“If I have a disgruntled former employee, I no longer need to worry about whether I have removed them from each system,” he says.
“We will soon see this technology in more organisations and it is a big opportunity”. He warns that success in the space is not earned overnight and that resellers should have staff with demonstrated expertise on board.
Closed-circuit television camera might be the Orwellian icon of the surveillance state but true power lies in backend data analytics. This burgeoning art form brings isolated and imperfect feeds from scores of cameras into a single source where all manner of pattern recognition and biometric wizardry can dramatically increase the efficacy of security.
It is the toolkit of Australia’s most critical assets. From ports to Parliament, CCTV data analytics are sieving through feeds to identify threats and persons of interest faster and more effectively than the most dedicated human operator could hope.
“There is so much information pouring into control centres that security guards really can’t accurately monitor the cameras,” says NetApp enterprise senior engineer Walter Schroder. “There are simple things like pop-ups saying ‘this screen has changed’… through to much more intensive analytics saying, ‘There is a person here who is on a black or white list.”
It is easy to see how this could be a cash cow for those with the right capabilities. State police services across Australia, for example, are pinning a patchwork of vendor and BYOD body-worn cameras to the chests of roving beat cops as an evidence collection experiment. “Imagine an officer standing in the street and his camera alerts him that a person of interest is in his field of view,” Hill’s Lee says. “This is what the future could be like.”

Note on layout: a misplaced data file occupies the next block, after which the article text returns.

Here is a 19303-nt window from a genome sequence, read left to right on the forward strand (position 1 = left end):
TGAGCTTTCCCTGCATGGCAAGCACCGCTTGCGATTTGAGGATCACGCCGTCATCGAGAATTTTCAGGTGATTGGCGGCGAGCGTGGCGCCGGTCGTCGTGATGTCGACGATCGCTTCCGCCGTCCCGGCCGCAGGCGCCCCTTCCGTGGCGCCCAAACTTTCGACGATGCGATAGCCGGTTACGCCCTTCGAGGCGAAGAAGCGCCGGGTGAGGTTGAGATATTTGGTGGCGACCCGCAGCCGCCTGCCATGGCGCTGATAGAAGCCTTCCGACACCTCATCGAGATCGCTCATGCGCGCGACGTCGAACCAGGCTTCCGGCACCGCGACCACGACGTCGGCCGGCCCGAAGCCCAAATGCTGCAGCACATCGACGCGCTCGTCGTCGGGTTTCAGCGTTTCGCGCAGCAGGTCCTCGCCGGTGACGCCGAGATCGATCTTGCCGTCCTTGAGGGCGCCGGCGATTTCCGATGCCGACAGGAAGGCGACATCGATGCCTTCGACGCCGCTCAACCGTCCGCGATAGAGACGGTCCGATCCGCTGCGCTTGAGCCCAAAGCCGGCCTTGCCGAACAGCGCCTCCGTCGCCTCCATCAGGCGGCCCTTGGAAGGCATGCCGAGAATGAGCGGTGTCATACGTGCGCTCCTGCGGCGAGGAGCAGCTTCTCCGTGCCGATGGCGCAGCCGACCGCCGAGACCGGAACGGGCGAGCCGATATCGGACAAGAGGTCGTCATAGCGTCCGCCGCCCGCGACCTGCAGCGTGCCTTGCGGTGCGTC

While the technology is largely restricted to the top end of town at the moment, experts are confident about its role as a game-changing force of future physical security controls.
Internet of things
The expanding frontiers of internet-enabled, data-driven physical security spell opportunity in odd places for Rob Merkwitza. The former state manager of Brisbane-based Bridge Point, which was acquired by Telstra in 2014, established his own company, RIoT Solutions, in late 2015. Merkwitza has set his sights on locking down newly enabled internet-of-things devices and legacy gear that has been modernised with IP networking.
“There are all sorts of tech out there in the physical security space but none of it really means much until it is connected to the internet – and connected correctly,” Merkwitza says. This last element lies at the heart of RIoT Solutions. The startup plies trade in the secure digitisation of devices; from piping analogue CCTV into modern network data feeds, to the highly specialist art of locking down leviathan SCADA (supervisory control
and data acquisition) systems controlling critical utilities.
In the physical security space, Merkwitza and his team shut down attack vectors by first closing the gap between engineering and development teams. RioT Solutions is something of a marriage counsellor, he says, between the 25-year veteran SCADA engineer and the pony-tailed tech geek. Bringing the forces together requires some serious talent and, to this end, Merkwitza says he is lucky to have secured hackers with the right skill sets.
Enterprises are deploying biometric locks, police are rolling out data analytics and governments are dabbling in all manner of physical security systems as cities become smarter. The gaps between technologies new and old are where Merkwitza and his colleagues see opportunity.
“As this market expands, we’ll see more businesses in this space,” Merkwitza says. “But if they consider it just another information technology problem rather than operational, they’ll be kicked out the door. Not that I want to tell everyone that secret.”